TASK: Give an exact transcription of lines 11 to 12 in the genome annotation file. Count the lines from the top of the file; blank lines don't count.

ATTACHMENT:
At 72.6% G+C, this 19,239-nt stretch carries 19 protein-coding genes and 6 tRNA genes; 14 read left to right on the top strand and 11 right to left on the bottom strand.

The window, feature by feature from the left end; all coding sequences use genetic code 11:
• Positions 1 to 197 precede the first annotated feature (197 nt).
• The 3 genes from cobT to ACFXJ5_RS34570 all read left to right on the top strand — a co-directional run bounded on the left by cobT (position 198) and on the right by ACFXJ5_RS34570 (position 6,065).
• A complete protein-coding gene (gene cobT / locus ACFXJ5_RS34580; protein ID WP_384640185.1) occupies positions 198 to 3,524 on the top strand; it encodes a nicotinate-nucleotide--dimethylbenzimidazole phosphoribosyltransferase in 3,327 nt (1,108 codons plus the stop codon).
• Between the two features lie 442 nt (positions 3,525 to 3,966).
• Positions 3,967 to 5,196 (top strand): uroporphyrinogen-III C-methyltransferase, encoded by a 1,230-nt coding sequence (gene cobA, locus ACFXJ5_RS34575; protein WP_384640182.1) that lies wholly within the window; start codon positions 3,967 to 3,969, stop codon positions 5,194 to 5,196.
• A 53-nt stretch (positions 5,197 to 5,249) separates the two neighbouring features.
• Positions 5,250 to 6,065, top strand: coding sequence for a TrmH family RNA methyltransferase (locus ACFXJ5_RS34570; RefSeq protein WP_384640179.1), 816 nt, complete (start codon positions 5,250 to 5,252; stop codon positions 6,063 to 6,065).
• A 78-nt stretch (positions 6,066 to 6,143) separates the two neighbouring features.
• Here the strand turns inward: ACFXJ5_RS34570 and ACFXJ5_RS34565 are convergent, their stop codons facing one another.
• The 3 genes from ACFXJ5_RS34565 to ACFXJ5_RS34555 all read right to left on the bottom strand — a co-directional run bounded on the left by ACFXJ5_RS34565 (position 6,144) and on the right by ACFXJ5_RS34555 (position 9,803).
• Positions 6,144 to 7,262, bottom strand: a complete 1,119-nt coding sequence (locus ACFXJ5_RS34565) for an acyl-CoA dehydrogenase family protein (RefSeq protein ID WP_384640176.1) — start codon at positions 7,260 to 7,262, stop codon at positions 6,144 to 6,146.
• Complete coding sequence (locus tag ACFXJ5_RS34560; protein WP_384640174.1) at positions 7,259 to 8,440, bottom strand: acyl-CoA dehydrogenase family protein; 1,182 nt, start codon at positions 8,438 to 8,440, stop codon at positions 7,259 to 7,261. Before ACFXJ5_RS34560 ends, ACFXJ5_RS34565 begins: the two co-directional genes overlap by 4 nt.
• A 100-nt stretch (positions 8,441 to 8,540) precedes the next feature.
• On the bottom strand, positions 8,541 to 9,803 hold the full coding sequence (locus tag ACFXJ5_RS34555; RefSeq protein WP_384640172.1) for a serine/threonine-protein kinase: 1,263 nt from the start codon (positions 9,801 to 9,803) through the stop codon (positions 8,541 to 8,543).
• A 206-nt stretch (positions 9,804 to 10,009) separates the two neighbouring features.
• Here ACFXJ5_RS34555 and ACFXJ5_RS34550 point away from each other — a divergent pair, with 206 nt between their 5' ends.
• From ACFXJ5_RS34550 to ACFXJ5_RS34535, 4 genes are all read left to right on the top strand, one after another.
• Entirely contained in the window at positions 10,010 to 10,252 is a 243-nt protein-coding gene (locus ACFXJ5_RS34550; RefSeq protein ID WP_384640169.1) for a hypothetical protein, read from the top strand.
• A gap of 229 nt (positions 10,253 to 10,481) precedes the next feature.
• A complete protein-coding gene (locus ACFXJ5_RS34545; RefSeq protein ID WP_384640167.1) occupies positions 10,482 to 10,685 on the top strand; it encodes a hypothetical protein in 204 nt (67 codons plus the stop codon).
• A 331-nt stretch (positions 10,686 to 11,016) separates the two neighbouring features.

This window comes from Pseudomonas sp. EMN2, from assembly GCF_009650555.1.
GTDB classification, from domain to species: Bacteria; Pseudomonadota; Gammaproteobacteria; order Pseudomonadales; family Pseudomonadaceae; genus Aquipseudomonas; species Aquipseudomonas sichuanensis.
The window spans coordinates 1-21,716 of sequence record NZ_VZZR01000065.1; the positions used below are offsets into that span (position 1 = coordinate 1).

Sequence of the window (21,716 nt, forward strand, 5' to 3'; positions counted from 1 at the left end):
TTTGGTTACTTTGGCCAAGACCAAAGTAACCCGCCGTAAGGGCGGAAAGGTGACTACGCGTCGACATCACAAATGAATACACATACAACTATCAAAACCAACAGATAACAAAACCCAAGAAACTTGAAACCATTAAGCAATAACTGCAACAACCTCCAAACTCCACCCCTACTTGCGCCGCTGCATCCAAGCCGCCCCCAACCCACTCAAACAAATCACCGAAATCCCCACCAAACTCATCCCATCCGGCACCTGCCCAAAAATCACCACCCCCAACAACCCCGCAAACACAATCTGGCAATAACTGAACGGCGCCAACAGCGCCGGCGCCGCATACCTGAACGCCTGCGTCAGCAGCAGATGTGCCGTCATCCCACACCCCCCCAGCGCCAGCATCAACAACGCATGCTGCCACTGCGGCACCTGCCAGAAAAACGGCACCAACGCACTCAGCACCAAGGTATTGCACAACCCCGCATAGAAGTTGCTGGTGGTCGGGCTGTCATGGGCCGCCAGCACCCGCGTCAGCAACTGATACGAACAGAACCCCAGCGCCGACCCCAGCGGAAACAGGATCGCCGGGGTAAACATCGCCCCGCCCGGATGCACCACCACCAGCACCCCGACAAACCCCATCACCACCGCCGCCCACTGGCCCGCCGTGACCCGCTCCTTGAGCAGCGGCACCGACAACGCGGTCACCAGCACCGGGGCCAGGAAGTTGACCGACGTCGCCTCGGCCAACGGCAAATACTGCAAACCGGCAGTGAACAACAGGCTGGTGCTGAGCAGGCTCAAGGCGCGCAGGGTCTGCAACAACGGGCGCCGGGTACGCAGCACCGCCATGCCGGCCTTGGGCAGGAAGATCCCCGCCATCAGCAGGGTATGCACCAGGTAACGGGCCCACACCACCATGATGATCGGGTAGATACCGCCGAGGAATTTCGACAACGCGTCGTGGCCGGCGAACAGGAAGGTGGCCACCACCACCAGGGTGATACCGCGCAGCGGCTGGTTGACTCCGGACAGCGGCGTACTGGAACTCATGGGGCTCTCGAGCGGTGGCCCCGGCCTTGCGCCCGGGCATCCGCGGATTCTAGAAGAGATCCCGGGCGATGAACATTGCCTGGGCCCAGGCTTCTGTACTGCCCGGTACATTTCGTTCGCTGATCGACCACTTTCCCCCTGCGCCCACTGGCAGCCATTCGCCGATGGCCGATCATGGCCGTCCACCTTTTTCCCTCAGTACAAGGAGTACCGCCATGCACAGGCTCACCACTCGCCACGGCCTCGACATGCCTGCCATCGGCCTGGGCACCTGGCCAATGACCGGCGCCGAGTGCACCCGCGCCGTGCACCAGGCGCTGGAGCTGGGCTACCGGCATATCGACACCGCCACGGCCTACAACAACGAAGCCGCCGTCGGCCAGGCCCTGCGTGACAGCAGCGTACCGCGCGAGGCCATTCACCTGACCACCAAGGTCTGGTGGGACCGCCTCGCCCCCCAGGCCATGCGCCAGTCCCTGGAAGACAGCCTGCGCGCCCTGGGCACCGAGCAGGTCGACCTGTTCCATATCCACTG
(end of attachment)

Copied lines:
• Here the strand turns inward: ACFXJ5_RS34570 and ACFXJ5_RS34565 are convergent, their stop codons facing one another.
• The 3 genes from ACFXJ5_RS34565 to ACFXJ5_RS34555 all read right to left on the bottom strand — a co-directional run bounded on the left by ACFXJ5_RS34565 (position 6,144) and on the right by ACFXJ5_RS34555 (position 9,803).